The Lisbon Treaty, which came into force on December 1, 2009, eliminated the pillar structure, and promoted the idea of a pan-European foreign policy by establishing the post of high representative for foreign affairs and security policy and a common diplomatic corps. The European External Action Service (EEAS), which launched on the one-year anniversary of the Lisbon Treaty, was not meant to replace national embassies, but instead complement them.
The creation of the high representative for foreign affairs and security policy post was seen, in part, as a long-awaited response to former U.S. Secretary of State Henry Kissinger’s rhetorical question, "Who do I call when I want to speak to Europe?" Yet critics of the process said it produced a candidate of modest stature with little foreign policy experience (EuroNews). To many critics, Britain’s Catherine Ashton’s chief virtue, apart from representing the center-left faction of European politics, was assuring national leaders that they would not be overshadowed on the global stage.
Competing Theories of Integration
From the earliest days of the European Coal and Steel Community, a precursor to the modern-day EU, integration has always followed a gradual, incremental path. However, competing theories of integration have clouded efforts to forge stronger political ties over the years.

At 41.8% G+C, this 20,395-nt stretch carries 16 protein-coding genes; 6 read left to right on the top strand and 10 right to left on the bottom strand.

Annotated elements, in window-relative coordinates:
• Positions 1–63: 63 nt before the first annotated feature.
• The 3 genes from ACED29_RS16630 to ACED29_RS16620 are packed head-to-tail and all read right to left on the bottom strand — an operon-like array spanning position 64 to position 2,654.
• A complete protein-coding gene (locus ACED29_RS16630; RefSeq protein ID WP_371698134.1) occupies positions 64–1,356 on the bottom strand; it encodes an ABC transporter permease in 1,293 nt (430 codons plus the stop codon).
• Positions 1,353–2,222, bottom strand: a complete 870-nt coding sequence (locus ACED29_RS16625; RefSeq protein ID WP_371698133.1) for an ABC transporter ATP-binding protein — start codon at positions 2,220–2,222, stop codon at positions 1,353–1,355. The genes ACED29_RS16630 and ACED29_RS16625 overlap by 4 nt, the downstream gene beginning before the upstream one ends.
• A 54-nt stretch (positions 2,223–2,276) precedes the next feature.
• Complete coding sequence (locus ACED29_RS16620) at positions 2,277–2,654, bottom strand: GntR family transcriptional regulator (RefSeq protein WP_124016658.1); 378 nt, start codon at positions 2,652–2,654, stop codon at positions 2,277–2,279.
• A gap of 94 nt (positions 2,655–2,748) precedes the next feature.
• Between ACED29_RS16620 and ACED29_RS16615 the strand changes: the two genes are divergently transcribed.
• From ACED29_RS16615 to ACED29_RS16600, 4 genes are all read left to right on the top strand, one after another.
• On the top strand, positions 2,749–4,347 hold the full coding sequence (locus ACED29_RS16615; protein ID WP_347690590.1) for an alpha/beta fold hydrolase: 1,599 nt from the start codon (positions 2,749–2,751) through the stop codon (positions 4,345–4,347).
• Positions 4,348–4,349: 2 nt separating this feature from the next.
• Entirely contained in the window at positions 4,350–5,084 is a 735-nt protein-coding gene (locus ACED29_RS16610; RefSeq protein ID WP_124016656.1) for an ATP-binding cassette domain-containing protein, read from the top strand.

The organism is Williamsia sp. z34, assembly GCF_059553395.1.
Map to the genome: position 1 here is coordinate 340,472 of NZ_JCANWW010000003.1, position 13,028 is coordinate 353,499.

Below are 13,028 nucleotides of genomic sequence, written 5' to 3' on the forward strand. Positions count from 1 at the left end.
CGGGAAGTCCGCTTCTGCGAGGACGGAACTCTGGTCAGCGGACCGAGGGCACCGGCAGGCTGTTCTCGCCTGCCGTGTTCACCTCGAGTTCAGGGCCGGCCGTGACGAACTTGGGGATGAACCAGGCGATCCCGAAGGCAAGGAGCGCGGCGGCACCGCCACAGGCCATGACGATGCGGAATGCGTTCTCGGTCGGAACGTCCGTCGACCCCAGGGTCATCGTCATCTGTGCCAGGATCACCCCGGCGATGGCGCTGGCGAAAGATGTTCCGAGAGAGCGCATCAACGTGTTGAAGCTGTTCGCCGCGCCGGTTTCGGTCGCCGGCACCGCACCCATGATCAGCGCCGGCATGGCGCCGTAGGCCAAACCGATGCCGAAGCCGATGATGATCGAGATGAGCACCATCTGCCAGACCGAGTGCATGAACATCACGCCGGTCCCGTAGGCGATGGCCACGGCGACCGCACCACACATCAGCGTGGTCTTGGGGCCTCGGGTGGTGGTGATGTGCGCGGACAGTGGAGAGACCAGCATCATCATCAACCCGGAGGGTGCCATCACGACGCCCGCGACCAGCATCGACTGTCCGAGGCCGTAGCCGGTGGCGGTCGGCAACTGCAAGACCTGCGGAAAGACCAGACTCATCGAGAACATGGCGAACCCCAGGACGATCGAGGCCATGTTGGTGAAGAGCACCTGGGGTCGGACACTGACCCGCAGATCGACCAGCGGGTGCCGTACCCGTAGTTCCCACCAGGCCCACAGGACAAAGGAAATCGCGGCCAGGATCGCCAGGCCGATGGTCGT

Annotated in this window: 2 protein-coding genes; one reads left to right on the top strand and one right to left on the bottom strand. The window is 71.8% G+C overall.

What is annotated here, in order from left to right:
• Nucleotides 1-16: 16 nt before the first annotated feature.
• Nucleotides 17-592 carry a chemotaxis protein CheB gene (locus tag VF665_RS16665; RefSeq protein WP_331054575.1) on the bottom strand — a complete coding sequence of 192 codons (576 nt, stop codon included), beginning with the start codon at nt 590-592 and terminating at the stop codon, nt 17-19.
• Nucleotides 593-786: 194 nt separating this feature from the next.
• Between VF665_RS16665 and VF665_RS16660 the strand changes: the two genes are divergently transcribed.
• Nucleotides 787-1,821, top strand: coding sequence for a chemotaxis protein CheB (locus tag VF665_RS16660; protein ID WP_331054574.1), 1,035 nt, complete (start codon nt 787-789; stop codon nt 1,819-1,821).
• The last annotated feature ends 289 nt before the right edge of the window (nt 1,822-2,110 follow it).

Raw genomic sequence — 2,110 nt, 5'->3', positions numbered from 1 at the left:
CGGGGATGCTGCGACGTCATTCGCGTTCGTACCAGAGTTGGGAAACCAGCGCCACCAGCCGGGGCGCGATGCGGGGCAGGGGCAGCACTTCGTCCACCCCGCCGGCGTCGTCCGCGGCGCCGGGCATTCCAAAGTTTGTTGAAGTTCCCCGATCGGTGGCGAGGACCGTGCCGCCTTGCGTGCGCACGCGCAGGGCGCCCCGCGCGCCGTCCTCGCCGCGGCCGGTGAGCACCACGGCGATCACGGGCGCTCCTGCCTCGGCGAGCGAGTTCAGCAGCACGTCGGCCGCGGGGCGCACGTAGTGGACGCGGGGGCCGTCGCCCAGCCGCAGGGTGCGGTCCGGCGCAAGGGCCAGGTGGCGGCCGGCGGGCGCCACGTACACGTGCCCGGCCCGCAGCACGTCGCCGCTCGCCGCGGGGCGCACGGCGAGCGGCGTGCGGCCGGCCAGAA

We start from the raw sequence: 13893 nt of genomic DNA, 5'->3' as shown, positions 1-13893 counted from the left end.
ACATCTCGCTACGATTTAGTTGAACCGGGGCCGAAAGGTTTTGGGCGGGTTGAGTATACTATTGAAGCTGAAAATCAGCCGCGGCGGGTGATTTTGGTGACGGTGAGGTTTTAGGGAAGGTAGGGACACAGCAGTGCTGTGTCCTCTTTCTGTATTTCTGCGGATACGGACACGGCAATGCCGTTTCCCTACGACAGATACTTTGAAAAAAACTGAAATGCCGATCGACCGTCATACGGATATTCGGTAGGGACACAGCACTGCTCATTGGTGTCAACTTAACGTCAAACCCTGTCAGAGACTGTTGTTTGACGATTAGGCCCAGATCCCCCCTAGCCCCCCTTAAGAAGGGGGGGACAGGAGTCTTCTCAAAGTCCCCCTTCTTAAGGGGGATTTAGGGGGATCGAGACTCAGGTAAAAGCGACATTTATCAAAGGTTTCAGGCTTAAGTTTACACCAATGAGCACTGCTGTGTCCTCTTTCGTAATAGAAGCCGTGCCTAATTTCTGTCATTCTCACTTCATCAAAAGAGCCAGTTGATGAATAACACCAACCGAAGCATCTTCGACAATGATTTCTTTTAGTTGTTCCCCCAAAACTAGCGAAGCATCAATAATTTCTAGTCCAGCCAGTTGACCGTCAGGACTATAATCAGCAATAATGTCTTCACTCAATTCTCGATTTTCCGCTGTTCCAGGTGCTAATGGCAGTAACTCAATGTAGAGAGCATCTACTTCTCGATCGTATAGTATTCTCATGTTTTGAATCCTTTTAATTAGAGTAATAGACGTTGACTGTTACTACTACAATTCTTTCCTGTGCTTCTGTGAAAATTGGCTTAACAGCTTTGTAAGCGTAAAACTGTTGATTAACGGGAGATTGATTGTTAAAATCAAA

The "Monnet Method," named after EU founding father Jean Monnet, refers to the process of fostering political union through economic integration. Monnet believed that a merger of economic activity in particular sectors across borders would "spill over" and provoke wider economic integration in related areas, eventually producing political integration and the creation of supranational institutions to accelerate this process.
An alternative theory argues that national governments acting in their own economic self-interest are the dominant force in shaping integration. Intergovernmentalists remain wary of the development of EU supranational organizations, which they view as an encroachment upon states’ rights and democratic governance.